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Thursday, February 02, 2006

TX-28: Could Cuellar Switch Parties?

Posted by DavidNYC

In my opinion, no.

Background: Rep. Henry Cuellar is a Bush-worshipping "Democrat" who is facing former Rep. Ciro Rodriguez - a bonafide Dem - in a primary on March 7th. There's some speculation these days that Cuellar might try to switch parties, especially if he loses the primary - and indeed, I bet he wants to.

However, he's out of luck this year. I spent some time tonight reviewing Texas election law, and here's what I can tell you:

• The filing deadline to run as a Republican or a Democrat was Jan. 2nd. When you file, you specifically have to pick a particular party - you can't file for one party and then switch to another after the filing date. (See Rep. Ralph Hall, who switched his affiliation in 2004 on literally the last day possible before the filing date.)

• The filing date for independent candidates is in May - but (and this is a big "but") you need to have already filed a "Declaration of Intent to Run as an Independent Candidate" by Jan. 2nd. Don't worry, Cuellar doesn't have a secret indy declaration in his back pocket - you can't file for the same office twice.

Cuellar could run as a write-in candidate, but of course, his name wouldn't appear on the ballot. (The only time I can think of a write-in candidacy ever working was the bizarre situation in DC a few years ago involving Mayor Anthony Williams and a botched petition.) There are also provisions for replacing candidates, but the Texas GOP hasn't fielded anyone in the 28th CD, so there's no one Cuellar could even replace.

So, assuming my reading of the law is correct, if Cuellar loses the primary, he's screwed in 2006. However, I'm sure he'll land on his feet, netting a nice appointed Republican gig somewhere, until he can run for office again. If he wins the primary (which means he basically automatically wins the general), then I'd expect Cuellar to switch parties, probably after the elections in November.

Posted at 07:57 PM in 2006 Elections - House, Texas | Technorati

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Strom Thurmond won election to the United States Senate in 1954 as a write in candidate. In fact, according to wikipedia, 4 candidates won election to Congress as write ins. (Not that I'm saying it's likely here, mind you. Jus' sayin'.)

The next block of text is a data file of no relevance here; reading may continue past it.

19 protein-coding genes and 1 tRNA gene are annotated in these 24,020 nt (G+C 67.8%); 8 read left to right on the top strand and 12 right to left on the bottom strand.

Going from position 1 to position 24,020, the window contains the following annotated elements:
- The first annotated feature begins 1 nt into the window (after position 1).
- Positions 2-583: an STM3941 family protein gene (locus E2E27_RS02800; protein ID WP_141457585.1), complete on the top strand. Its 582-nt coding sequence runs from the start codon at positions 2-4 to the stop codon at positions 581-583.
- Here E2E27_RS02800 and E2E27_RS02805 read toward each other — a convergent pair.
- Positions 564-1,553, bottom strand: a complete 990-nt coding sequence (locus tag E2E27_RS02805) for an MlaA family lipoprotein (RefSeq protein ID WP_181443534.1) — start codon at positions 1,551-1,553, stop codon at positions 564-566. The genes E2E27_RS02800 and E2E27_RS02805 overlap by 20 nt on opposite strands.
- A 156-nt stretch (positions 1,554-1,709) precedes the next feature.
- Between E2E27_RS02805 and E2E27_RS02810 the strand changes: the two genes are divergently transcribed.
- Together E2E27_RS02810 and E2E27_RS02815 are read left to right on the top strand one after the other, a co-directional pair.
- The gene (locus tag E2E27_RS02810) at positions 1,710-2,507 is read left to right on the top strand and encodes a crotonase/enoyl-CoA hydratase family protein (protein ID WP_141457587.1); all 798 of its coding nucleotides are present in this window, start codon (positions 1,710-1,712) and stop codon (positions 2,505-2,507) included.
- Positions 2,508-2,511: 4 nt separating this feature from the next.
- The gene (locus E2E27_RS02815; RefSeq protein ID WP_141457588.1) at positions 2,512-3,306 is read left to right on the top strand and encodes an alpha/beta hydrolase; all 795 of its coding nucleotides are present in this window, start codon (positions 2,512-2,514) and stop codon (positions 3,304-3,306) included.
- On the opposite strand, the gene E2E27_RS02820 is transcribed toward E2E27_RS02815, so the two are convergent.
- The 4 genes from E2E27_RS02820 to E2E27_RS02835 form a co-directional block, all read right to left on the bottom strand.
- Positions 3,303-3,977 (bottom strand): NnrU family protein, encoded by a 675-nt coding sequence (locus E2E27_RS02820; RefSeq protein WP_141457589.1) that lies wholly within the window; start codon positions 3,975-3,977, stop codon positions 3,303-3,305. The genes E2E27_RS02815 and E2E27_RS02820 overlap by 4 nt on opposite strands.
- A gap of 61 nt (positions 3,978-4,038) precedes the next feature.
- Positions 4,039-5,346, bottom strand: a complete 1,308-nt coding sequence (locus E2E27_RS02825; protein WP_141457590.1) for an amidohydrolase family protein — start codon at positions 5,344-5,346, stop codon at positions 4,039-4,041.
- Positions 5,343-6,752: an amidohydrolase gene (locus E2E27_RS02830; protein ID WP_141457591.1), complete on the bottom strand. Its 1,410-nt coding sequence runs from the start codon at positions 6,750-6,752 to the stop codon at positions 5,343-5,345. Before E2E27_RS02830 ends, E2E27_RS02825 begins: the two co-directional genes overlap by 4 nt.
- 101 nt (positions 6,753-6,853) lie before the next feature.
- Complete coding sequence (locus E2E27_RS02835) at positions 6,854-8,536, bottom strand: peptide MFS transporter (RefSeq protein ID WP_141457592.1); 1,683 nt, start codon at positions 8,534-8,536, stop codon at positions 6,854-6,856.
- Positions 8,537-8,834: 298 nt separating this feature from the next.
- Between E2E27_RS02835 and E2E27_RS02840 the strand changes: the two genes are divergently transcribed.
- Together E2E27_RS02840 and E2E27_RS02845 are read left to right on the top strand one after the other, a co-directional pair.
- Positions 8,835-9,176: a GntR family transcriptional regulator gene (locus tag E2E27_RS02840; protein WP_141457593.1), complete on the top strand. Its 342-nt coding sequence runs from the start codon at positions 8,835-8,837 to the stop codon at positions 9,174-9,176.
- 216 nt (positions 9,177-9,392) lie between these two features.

Posted by: PeteyP [TypeKey Profile Page] at February 2, 2006 08:52 PM | Permalink | Edit Comment | Delete Comment

Thanks for the link, Petey. Looks like no one's pulled off that stunt in over 20 years. Like you, I'm pretty confident that we don't have to worry about a successful moonshot here.

Posted by: DavidNYC [TypeKey Profile Page] at February 2, 2006 10:32 PM | Permalink | Edit Comment | Delete Comment

Ron Packard, a former Republican Representative from Southern California, was first elected as a write-in candidate sometime during the Reagan Administration.

Posted by: Vadranor [TypeKey Profile Page] at February 2, 2006 11:23 PM | Permalink | Edit Comment | Delete Comment

Yeah, the examples mentioned on that link are of situations where there was a sharp turn against the established candidates (especially in the case of Skeen and Packard).

Basically, unless Ciro ends up getting busted for a crime, he's save from a write-in opponent.

Posted by: RBH [TypeKey Profile Page] at February 2, 2006 11:26 PM | Permalink | Edit Comment | Delete Comment

According to the Almanac of American Politics, Packard's opponent Crean ran ads which falsely claimed he had Reagan's endorsement. Whoops! Plus, there was also a Dem in the race, which allowed Packard to win with just 37% of the vote.

Posted by: DavidNYC [TypeKey Profile Page] at February 2, 2006 11:57 PM | Permalink | Edit Comment | Delete Comment


Don't forget to give generously to Ciro Rodriguez--a Democrat of conviction for Congress, running to unseat Republican mole Cueller.


Posted by: HellofaSandwich [TypeKey Profile Page] at February 3, 2006 01:39 AM | Permalink | Edit Comment | Delete Comment